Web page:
That's why we're asking readers to become Members. For just 50 SEK a month you can get access to all The Local's articles, including articles written just for Members. We'll also invite you to special events and give you exclusive offers. At the same time you'll ensure The Local stays thriving into the future.
Become a Member here. Or find out more here.


5. Tradition over spontaneity, no exceptions!

“You'll be here next Christmas, too, right?” your Swedish mother-in-law will ask as the last present is unwrapped on Christmas Eve (yes, presents are unwrapped on the 24th). Tradition triumphs and spontaneity is dead, that's the fact in Sweden. Expect raised eyebrows if you don't commit early to birthday celebrations, Easter, crayfish parties, and of course, Christmas. You will be there, and you will enjoy it. And we dare you to try to plan a weekend away with friends instead!

A silly Christmas Chihuahua. This is not a Swedish tradition, we just liked the picture. Photo: Mary Altaffer/TT

6. Laundry comes first…

Swedes will sometimes use their laundry time as an excuse. “I'd love to come out with you tonight, but I have a laundry time reserved – I really can't miss it.” In Stockholm, at least, most people live in apartment blocks with a communal laundry in the cellar. Reserving a good laundry time (like a Sunday morning or Tuesday after work) can be treated as the holy grail of weekly achievements.

No time like laundry time! Photo: Jessica Gow/TT

7. ‘Did you really pass your driving test?’

Nescience of road rules is one of the complaints we heard the most. More specifically, people we asked were peeved at the lack of indication when turning corners or using roundabouts. Others moaned that Swedes don't know how manage traffic flows on motorways. One even said Swedes drive just like a Volvo, which, upon checking the online urban dictionary, apparently means the driver is, in short, conservative and ‘boring’.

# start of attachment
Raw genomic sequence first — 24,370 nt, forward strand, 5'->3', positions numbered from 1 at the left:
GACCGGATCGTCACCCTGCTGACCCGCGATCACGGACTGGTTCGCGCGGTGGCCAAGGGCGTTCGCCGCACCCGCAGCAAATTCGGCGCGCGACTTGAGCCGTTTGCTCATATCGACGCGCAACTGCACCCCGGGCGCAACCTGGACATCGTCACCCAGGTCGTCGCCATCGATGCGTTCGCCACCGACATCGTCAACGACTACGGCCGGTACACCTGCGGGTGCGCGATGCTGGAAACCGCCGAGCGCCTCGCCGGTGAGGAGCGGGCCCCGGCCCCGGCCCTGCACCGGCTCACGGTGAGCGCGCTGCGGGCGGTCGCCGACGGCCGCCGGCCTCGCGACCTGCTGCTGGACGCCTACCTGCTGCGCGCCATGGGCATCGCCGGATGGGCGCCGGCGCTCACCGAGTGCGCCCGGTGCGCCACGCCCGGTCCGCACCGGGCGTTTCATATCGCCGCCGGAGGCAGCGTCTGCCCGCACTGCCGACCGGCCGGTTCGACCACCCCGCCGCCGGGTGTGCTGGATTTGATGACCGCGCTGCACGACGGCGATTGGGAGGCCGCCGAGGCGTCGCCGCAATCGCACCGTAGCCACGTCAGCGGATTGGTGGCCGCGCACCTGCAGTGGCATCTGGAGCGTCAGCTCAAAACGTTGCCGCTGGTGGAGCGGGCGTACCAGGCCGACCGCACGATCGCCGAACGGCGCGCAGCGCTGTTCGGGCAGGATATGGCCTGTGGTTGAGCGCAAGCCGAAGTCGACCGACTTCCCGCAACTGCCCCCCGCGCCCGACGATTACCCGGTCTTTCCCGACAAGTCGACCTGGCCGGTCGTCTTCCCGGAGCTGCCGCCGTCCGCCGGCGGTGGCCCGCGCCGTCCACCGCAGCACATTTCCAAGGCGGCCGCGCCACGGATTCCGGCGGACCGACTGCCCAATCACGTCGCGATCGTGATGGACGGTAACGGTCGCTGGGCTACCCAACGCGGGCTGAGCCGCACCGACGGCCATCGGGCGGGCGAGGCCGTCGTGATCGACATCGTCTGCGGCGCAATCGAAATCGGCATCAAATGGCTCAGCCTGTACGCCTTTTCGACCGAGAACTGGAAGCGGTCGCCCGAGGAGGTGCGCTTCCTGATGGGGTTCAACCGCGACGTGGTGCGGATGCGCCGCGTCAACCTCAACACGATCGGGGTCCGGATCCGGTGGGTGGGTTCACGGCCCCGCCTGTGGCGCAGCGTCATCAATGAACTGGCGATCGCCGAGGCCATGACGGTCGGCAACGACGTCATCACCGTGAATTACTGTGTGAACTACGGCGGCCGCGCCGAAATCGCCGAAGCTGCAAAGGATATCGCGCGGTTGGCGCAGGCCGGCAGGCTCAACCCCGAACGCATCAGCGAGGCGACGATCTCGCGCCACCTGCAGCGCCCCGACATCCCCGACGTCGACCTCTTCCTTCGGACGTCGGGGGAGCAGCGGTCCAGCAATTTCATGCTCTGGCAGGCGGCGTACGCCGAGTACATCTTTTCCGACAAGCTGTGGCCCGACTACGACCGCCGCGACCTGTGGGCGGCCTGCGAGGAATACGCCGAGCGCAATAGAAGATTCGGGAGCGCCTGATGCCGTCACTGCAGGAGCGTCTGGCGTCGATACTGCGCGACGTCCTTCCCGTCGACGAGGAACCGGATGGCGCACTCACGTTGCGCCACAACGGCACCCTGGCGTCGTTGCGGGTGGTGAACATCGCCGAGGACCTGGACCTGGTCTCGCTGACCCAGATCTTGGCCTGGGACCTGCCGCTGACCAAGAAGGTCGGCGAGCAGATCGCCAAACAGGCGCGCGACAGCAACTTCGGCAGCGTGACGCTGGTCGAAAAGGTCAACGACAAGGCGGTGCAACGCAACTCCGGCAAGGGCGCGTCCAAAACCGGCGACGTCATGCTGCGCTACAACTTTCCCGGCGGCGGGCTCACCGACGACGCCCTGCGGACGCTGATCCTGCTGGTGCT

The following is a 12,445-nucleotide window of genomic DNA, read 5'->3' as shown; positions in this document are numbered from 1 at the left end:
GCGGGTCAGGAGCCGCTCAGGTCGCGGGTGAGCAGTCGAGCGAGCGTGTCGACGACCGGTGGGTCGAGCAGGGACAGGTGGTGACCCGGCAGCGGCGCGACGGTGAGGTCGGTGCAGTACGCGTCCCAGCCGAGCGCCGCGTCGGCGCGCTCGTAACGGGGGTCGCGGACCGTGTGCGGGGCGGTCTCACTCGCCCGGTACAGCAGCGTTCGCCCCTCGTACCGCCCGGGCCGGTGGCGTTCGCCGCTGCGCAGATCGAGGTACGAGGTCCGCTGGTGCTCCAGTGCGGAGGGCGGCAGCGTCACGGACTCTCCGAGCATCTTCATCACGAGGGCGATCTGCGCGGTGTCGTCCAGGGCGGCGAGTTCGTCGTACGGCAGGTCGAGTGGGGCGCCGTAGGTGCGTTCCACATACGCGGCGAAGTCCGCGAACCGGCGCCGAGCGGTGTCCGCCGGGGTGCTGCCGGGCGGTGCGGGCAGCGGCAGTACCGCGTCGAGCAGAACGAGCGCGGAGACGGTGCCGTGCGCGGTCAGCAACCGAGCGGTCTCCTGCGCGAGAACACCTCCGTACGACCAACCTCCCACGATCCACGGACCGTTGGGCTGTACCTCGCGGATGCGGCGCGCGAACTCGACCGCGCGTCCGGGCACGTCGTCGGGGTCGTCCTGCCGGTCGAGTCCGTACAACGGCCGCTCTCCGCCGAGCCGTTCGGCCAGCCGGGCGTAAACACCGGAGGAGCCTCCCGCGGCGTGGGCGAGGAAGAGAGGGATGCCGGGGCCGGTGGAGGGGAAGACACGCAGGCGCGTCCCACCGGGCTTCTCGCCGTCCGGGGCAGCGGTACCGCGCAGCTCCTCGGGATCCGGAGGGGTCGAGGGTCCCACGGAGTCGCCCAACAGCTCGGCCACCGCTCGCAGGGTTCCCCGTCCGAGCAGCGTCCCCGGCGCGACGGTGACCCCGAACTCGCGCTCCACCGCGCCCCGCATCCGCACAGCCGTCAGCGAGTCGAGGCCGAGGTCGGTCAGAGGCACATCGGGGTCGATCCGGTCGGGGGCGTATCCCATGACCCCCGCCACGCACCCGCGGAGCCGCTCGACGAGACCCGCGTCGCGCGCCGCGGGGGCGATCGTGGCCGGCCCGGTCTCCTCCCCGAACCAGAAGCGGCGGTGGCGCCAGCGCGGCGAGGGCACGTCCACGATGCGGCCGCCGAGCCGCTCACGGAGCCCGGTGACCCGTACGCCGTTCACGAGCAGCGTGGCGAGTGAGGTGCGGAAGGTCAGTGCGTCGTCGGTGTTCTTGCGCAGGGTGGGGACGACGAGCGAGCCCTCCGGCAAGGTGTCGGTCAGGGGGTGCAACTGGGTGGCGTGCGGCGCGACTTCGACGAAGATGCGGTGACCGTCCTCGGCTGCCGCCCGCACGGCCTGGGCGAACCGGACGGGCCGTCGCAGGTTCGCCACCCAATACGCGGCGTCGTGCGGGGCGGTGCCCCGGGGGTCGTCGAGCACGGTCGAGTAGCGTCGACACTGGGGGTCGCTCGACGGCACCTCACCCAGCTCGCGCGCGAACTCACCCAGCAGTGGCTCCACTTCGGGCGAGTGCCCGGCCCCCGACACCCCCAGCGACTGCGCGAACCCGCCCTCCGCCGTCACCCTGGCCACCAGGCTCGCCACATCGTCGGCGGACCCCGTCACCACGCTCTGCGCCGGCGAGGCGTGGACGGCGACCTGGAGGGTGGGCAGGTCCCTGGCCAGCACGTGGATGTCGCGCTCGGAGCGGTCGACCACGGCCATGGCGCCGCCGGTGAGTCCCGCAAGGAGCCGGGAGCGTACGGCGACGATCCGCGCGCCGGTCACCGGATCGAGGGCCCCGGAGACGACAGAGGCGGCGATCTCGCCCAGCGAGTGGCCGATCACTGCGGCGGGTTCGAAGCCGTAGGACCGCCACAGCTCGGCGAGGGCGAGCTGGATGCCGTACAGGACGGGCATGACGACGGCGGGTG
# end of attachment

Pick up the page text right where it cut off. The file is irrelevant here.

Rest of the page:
No Volvos in this picture! Photo: Stig-Åke Jönsson/TT

8. “Let me drink!”

A complaint we heard a few times was that Swedes often turn a disapproving eye when it comes to having a casual drink on a school night. “You're having a glass of wine? On a Tuesday?!” This could have something to do with the fact that alcohol is hard to come by in Sweden, as it is only sold in the monopoly chain Systembolaget at certain times of the day, and drinking is an exclusive weekend activity.

How is he holding that wine glass? Photo: Gorm Kallestad/TT

9. Too much snus

A quick explanation of snus in case you're unaware: snus is a moist snuff packet (imagine a tobacco teabag the size of a piece of chewing gum) that you wedge between your lip and teeth. Well, maybe you don't, but the Swedes do. A lot. If you think a snus packet sounds familiar, it's probably because you've seen one dangling from a Swede's upper lip mid-conversation, or perhaps you've seen a used one in the gutter or in the toilet, spat out and forgotten.

The snus-ing shadow… Photo: Jessica Gow/TT

10. “I can't find a Swede to date… and then complain about…”

Yes, complaints about Swedes aren't just for those dating them, but for those still looking. And meeting new people might be hard, especially if you refuse to use popular dating apps such as Tinder. Then you just have to rely on a classic ‘Hollywood-romance’ meeting, which isn't necessarily easy in a country not exactly known for its open and sociable citizens. Good luck!

READ ALSO: How to never be single again in Sweden

Romance in the moonlight. Photo: Charlie Riedel/TT

This article was first published in 2013 in our old gallery format and was revamped in 2017.